Coffee and conservation in Monteverde
Guillermo Vargas uncurled his fingers. Inside his palm he held a collection of multi-colored berries; waxy, lime-green and cherry-red fruit containing the precious beans that Guillermo and four generations of his family have labored to produce. Though the profession is the same, a lot has changed since 1917 when Guillermo's great grandfather first came to Monteverde and planted coffee.
Monteverde Coffee Farm is a full-scale modern, working coffee farm that also grows vegetables; raises chickens, pigs and goats; makes its own compost and fungicides; and produces its own methane gas. As tourism has blossomed in Monteverde, Guillermo began tours of the farm to provide extra income and educate visitors about coffee production, fair trade, conservation and sustainability.
On the farm
The farm tour starts with an overview of how the farm came to be and its work with the Santa Elena Cooperative. Afterwards, Guillermo walks visitors through the coffee fields, shares his knowledge of the coffee plants and passes around a handful of berries. Along the way, he discusses the farm's transition to becoming fully sustainable demonstrating how the compost is made using leftover matter from the coffee plants. Nothing is wasted on the farm, even the pig waste is used to fertilize the fields and make methane gas for kitchen.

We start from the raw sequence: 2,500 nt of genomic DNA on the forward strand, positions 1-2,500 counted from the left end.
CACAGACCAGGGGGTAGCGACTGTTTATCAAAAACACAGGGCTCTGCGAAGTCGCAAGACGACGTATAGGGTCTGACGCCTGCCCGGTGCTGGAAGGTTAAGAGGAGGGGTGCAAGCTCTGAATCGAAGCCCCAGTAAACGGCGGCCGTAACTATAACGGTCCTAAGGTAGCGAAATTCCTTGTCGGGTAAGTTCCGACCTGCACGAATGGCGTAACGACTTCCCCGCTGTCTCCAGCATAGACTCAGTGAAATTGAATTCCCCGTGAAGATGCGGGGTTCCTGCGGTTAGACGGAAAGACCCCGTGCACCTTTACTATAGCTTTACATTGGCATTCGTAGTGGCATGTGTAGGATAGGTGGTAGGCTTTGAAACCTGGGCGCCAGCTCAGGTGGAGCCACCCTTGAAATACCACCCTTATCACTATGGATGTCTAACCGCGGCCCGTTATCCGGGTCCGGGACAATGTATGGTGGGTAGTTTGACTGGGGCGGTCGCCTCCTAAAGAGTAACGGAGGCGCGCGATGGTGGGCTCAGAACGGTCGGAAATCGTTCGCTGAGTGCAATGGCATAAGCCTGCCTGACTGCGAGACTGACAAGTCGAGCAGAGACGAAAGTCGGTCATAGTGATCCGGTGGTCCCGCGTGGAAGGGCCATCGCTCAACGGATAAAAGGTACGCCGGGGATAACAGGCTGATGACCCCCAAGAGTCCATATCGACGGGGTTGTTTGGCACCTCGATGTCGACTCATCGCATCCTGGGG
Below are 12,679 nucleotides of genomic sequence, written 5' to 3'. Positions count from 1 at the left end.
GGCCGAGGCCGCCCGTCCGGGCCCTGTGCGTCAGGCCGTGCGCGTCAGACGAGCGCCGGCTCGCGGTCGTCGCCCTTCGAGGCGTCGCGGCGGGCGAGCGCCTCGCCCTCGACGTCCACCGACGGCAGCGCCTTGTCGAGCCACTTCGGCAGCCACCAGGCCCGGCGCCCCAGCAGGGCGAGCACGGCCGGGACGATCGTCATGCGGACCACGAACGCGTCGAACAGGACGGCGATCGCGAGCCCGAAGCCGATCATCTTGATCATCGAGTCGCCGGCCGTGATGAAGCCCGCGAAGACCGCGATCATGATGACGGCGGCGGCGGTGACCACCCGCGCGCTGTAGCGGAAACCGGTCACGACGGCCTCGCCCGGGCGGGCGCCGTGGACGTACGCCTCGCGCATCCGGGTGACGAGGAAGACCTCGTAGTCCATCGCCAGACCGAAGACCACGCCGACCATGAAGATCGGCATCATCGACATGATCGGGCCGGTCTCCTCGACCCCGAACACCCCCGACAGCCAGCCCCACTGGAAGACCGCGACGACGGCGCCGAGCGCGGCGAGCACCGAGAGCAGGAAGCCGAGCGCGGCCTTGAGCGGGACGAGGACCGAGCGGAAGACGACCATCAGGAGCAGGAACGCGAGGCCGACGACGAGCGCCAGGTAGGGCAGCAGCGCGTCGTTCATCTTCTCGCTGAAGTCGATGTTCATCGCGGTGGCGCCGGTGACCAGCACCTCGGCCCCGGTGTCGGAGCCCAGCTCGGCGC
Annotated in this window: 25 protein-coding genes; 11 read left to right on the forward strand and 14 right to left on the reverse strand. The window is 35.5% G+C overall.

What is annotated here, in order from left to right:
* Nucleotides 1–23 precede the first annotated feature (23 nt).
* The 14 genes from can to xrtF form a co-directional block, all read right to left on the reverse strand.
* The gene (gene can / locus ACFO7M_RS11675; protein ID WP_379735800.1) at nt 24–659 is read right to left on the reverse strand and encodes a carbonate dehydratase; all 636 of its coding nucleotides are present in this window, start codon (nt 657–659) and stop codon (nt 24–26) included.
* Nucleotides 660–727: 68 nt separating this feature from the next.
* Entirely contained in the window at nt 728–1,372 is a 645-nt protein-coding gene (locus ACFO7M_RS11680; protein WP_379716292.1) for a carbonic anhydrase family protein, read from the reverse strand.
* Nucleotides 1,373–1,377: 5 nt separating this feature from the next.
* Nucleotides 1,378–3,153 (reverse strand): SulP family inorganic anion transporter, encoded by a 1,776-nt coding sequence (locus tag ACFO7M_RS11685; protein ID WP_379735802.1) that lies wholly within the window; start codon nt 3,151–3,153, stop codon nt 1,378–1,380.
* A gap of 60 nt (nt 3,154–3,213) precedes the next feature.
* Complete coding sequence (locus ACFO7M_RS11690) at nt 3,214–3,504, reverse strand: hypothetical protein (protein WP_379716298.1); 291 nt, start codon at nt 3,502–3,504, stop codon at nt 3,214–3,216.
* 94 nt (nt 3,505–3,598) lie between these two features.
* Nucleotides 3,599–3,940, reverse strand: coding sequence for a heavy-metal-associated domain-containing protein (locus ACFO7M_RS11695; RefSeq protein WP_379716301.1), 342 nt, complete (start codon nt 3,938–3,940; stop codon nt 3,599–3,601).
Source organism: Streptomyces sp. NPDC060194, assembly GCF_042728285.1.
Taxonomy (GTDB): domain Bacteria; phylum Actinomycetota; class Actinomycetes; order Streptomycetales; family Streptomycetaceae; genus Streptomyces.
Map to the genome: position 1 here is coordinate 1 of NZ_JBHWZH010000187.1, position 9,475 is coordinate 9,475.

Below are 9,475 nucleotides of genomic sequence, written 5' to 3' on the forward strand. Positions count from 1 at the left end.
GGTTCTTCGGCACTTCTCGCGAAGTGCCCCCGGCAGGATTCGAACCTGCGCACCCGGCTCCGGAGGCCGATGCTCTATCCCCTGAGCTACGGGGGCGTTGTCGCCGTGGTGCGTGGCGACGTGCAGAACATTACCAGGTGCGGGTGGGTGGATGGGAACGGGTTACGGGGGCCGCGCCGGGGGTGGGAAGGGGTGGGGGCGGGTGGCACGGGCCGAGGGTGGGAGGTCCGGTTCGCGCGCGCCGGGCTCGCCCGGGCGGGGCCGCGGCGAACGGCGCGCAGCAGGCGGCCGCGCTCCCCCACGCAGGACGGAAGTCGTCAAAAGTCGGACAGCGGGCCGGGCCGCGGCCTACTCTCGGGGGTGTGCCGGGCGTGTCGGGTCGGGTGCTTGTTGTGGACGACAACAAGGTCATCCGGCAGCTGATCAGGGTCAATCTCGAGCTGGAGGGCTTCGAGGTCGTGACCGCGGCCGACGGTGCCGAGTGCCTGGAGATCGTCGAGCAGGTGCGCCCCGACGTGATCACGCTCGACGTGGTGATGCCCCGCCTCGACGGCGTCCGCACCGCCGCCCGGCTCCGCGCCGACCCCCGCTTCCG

Coffee roasting lab
Guillermo belongs to one of ten families who owns and works the 42-acre farm. In 1989, the farm joined the Santa Elena Cooperative; a fair-trade-certified organization that exports coffee to the U.S. and roasts its own brand of coffee to sell on the farm and in Monteverde. The cooperative built its own roasting lab where specialty coffee roasters find a recipe to bring out the unique flavors of the harvest.
The coffee roasting process begins with small test batches. Roasters experiment with different temperatures, times, and quantities to find the perfect roast.
As they roast, the sugar in the beans caramelizes, the caffeine oil heats up and expands the beans; giving each batch a different flavor. Once they select the best tasting batch, the technicians roast with the optimal conditions a larger batch to sell in the Santa Elena town.
Guillermo's coffee has its own brand too, Cafe Monteverde, a Vienna roast specially chosen to bring out unique flavors of the most recent harvest from the Monteverde Coffee Farm.